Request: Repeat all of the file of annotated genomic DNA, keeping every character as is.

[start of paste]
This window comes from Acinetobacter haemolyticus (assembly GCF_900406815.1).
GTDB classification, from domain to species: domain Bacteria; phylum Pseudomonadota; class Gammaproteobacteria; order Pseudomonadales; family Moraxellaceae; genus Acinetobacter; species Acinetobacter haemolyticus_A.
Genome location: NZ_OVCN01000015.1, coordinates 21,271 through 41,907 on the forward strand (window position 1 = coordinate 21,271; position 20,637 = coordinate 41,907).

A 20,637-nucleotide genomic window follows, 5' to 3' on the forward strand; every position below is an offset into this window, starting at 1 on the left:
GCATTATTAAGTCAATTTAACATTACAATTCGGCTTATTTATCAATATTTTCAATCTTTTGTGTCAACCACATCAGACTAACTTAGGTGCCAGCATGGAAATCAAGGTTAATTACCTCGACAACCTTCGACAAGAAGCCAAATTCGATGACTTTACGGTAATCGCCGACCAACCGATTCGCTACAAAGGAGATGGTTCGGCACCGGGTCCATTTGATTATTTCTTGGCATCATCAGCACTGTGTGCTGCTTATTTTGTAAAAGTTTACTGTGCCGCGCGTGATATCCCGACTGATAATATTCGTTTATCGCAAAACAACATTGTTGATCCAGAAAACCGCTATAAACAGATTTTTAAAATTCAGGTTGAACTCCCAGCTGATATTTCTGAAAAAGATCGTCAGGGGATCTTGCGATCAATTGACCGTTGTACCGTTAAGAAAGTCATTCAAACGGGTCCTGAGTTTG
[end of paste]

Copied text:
This window comes from Acinetobacter haemolyticus (assembly GCF_900406815.1).
GTDB classification, from domain to species: domain Bacteria; phylum Pseudomonadota; class Gammaproteobacteria; order Pseudomonadales; family Moraxellaceae; genus Acinetobacter; species Acinetobacter haemolyticus_A.
Genome location: NZ_OVCN01000015.1, coordinates 21,271 through 41,907 on the forward strand (window position 1 = coordinate 21,271; position 20,637 = coordinate 41,907).

A 20,637-nucleotide genomic window follows, 5' to 3' on the forward strand; every position below is an offset into this window, starting at 1 on the left:
GCATTATTAAGTCAATTTAACATTACAATTCGGCTTATTTATCAATATTTTCAATCTTTTGTGTCAACCACATCAGACTAACTTAGGTGCCAGCATGGAAATCAAGGTTAATTACCTCGACAACCTTCGACAAGAAGCCAAATTCGATGACTTTACGGTAATCGCCGACCAACCGATTCGCTACAAAGGAGATGGTTCGGCACCGGGTCCATTTGATTATTTCTTGGCATCATCAGCACTGTGTGCTGCTTATTTTGTAAAAGTTTACTGTGCCGCGCGTGATATCCCGACTGATAATATTCGTTTATCGCAAAACAACATTGTTGATCCAGAAAACCGCTATAAACAGATTTTTAAAATTCAGGTTGAACTCCCAGCTGATATTTCTGAAAAAGATCGTCAGGGGATCTTGCGATCAATTGACCGTTGTACCGTTAAGAAAGTCATTCAAACGGGTCCTGAGTTTG